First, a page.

Aug 22, 2017

In Italy’s Drought-Hit Vineyards, the Harvest of a Changing Climate

12060 Barolo CN
Italy
by
Jason Horowitz
,
The New York Times
Donneschi Zvonko, 49, harvesting pinot nero grapes in Neive. Due to the high temperatures this year, the winemaker Castello di Neive has started harvesting the grapes three weeks earlier than usual. Photo: Alessandro Penso for The New York Times
Donneschi Zvonko, 49, harvesting pinot nero grapes in Neive. Due to the high temperatures this year, the winemaker Castello di Neive has started harvesting the grapes three weeks earlier than usual. Photo: Alessandro Penso for The New York Times

On a road winding through the heart of Barolo country, Michele Reverdito pulled his car over and stepped onto a sloping and sickly vineyard.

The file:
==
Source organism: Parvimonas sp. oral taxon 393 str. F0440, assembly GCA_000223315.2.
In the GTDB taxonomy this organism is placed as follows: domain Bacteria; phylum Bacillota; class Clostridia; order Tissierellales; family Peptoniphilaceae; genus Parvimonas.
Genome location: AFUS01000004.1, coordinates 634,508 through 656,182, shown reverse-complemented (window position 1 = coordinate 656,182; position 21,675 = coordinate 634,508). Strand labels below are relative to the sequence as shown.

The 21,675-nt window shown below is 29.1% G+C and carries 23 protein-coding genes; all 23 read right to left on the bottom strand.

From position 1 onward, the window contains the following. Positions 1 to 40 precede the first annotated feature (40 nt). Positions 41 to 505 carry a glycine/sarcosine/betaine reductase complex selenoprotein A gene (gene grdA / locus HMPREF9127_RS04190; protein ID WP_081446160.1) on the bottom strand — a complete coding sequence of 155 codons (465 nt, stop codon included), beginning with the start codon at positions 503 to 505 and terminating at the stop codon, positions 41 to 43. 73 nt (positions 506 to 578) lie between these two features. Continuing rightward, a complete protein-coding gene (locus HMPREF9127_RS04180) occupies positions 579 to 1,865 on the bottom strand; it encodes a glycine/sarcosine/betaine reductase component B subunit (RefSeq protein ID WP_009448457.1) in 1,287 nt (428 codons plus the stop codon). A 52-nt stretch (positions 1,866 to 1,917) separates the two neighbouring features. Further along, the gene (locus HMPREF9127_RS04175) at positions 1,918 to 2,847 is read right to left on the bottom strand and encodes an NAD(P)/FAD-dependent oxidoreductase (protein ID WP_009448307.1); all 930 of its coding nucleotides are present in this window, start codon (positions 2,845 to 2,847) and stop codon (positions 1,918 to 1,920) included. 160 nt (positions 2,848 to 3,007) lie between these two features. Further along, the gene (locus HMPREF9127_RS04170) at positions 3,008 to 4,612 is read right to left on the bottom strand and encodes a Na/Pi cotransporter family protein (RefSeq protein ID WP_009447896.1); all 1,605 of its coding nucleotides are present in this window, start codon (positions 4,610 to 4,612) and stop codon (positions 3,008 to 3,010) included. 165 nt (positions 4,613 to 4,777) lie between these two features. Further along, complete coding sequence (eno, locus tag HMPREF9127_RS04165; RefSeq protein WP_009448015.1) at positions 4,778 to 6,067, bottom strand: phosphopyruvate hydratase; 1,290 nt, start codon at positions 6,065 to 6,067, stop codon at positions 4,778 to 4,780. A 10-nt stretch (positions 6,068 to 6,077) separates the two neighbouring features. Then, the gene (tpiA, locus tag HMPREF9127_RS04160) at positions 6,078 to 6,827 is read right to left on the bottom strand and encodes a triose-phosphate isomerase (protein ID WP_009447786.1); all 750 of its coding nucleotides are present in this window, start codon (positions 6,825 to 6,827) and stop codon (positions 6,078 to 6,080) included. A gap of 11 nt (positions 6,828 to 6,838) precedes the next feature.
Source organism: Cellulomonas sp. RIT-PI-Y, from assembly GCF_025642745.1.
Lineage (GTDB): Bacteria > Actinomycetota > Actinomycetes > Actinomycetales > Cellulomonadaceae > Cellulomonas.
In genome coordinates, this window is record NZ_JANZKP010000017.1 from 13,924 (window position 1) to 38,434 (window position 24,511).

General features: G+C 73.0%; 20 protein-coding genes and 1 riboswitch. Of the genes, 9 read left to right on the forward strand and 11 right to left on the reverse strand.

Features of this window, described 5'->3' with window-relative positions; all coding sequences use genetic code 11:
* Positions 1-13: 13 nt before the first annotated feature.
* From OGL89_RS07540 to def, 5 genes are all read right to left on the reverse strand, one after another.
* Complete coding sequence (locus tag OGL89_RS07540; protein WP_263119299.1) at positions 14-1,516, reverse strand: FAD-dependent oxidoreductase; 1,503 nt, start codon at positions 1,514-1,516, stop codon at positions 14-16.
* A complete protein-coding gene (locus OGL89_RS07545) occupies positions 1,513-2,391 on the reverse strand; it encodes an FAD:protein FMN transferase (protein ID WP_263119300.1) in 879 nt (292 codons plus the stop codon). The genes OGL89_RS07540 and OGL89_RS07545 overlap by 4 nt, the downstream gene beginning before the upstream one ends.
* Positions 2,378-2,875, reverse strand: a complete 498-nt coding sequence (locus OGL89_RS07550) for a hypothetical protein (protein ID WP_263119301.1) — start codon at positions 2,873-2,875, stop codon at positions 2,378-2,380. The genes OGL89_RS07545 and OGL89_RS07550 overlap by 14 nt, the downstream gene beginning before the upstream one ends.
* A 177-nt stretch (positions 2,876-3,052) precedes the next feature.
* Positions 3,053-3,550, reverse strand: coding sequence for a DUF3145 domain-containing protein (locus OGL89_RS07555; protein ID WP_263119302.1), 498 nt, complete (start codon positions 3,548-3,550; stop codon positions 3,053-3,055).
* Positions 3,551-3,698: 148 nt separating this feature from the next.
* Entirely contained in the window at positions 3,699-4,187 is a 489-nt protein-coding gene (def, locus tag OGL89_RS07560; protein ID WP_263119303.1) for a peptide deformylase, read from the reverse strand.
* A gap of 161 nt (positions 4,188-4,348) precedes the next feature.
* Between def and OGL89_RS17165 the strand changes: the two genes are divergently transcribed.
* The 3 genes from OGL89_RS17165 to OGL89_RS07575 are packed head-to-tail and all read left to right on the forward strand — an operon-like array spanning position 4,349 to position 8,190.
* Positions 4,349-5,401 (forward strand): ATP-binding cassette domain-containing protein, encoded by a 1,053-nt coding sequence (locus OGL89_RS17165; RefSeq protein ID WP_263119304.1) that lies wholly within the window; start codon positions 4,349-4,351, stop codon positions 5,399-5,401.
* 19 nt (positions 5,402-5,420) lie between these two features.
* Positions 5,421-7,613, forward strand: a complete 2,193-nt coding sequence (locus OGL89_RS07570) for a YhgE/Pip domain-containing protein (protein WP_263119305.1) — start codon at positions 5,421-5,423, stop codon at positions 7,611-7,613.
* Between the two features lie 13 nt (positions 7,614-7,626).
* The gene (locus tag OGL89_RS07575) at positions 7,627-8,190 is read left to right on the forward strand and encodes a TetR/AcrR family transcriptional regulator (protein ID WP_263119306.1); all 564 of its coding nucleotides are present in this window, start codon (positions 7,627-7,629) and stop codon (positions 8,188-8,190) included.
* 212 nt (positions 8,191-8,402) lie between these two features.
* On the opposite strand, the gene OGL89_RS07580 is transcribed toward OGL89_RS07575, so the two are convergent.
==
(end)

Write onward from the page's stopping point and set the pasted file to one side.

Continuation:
“Look at the wilting leaves and how small and shriveled the grapes are,” he said, holding a sad bunch of nebbiolo grapes in his hand on yet another hot August day.

The 48-year-old winemaker explained that unlike his own nearby vines, which were old, with deep roots, these vines were unable to tap the earth’s underground reserves of water, leaving grapes vulnerable to this year’s drought and brutal summer sun.

“Nebbiolo means ‘the wine of the fog’ because you picked the grapes in November,” he said. “Now we pick in September! The world is changing.”

In vino veritas. The warming temperatures, shortening of the seasons and unseasonal storms brought on by global climate change are hastening the harvest of perhaps the most venerable crop of Western civilization.